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styopa last won the day on March 29

styopa had the most liked content!

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About styopa

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    Senior Member


  • RPG Biography
    Been playing RPGs since 1979, incl RQ since about 1980.
  • Current games
    RQ(3), BRP, D&D5e
  • Location
    Mpls, MN
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  1. Let's not forget that those are both intended IIRC to be very much 'beginning adventures'? For me it's sorcery. My players like it, and as one of them has started a campaign with his own friends, in their party of 4 there are 3 with varying levels of sorcery and 1 shaman. I get the sense that shamanism will (hopefully) be covered reasonably well in the Dragon-Pass-focused RQG, but it sounds like sorcery will barely even be an afterthought (only included because of the retcon of Lhankor Mhy use of sorcery). I think to Yelm's Light's point there is a clear and strong anti-standard-magic-items theme in Glorantha, cf the God Learners, the Clanking City (Greg's not much for utilitarianism, or empiricisim apparently). In my view this was nothing more than a meta reaction against D&D's gobs and gobs of more-or-less-standardized 'bucket o magic'. The D&D approach cheapens the importance and meaningfulness of magic items in context when players are digging through forty different weapons filling their monstrous bag of holding, trying to decide "do I use the +2 spear or the +1 bastard sword or the +4 glaive without proficiency?". Further most items (in D&D) even had NO game mechanical underpinning either; how would one even make a +1 sword in D&D? (shrug) to say nothing of the more esoteric items like a decanter of endless water or deck of many things. RQ(3 at least) systematized it, explaining pretty clearly how such items were produced, and thus constraining magic items conceptually to those that could indeed be made. The crux here is how you run the use-constraint: either the default is caster-use (and POW can to be spent to make it generally usable) or the default is everyone-use (and POW can be spent to constrain who can use it). The former makes for a very magic-item poor world since even if the characters kill the big bad guy, likely her Super Awesome Magic Weapon can't be used by anyone but her. I don't believe magic items have to be astonishingly scarce to be meaningful; I believe a world like Glorantha *suffused* with magic everywhere would have lots of people (whoever could afford it) toying with more durable uses of magic than a 5 minute spirit magic spell.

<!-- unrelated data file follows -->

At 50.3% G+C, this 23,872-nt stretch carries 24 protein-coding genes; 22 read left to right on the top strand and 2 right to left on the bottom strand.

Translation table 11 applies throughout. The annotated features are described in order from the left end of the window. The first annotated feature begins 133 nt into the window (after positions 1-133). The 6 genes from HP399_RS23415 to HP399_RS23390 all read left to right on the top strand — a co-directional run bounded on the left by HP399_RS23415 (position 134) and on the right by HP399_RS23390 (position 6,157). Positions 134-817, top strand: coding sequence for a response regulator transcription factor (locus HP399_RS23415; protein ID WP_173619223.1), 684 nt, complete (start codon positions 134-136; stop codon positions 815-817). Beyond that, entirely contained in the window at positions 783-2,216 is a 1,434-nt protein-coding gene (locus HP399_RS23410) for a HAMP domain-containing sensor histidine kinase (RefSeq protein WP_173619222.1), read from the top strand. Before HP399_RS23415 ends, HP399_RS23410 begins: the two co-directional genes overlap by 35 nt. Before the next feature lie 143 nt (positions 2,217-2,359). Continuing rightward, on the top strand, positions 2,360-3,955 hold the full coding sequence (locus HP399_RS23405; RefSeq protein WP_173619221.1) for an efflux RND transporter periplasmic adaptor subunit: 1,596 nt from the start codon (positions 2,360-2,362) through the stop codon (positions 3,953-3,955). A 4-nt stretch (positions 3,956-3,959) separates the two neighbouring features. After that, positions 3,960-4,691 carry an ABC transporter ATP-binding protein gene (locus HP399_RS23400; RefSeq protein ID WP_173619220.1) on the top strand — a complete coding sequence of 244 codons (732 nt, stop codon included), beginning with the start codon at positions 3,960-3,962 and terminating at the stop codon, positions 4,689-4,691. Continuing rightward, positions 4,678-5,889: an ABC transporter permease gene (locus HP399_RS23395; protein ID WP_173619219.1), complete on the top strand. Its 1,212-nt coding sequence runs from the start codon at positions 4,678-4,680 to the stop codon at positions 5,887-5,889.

3. PERSONALLY, no, me neither. But I'm's my opinion that gaming groups in their 20s are characteristically different not only in their different expectations/desires of RPGs, but they approach and play them pretty differently as well. At least that's what I've seen.
  4. I'd second the spell cards idea too - I've noticed people like those a lot (although they'd be of more value in the current divine-spell paradigm, where you use THAT SPELL up until you get it back). I was thinking of 'sets' of cards for available spells generic and by cult, so everyone would have the generic, universally-available 'deck', while each cult would have a sub-deck just for them. I have a daughter who's a professional graphic designer so they'll possibly look a lot better than if I did them.
  5. If only there was a massive compilation of all Gloranthan lore? I have to expect that it would be at least two really big books. Probably a whole additional book just as an atlas. Jeff, get on that.
  6. D&D3 had a lot of roots born explicitly from RQ mechanisms. "Jonathan Tweet's own words: "I never could have done D&D 3E without a lot of pro experience. RuneQuest in particular was a big influence on me and my design approach."
  7. Not another game system, but there's a crapton in Star Trek DS9 Cataloged by Andre Jarosch. Actually mentioned by Chaosium
  8. Exactly what I feel about mostali. Fascinating, but their worldview (curious that my phone auto corrected that to 'worksite) is so alien I can't see them as enjoyable pc's. Face it, the main charm of Glorantha is a combination of credibility and non-Tolkienesqueness...which means that if we take it reasonably seriously, the first thing to go is the trope of the mixed party of adventurers including the obligatory elf, dwarf, human, etc. Sure, it's not inconceivable in Glorantha, but in a Gloranthan context you even more risk jumping the shark before your party has even find adventuring...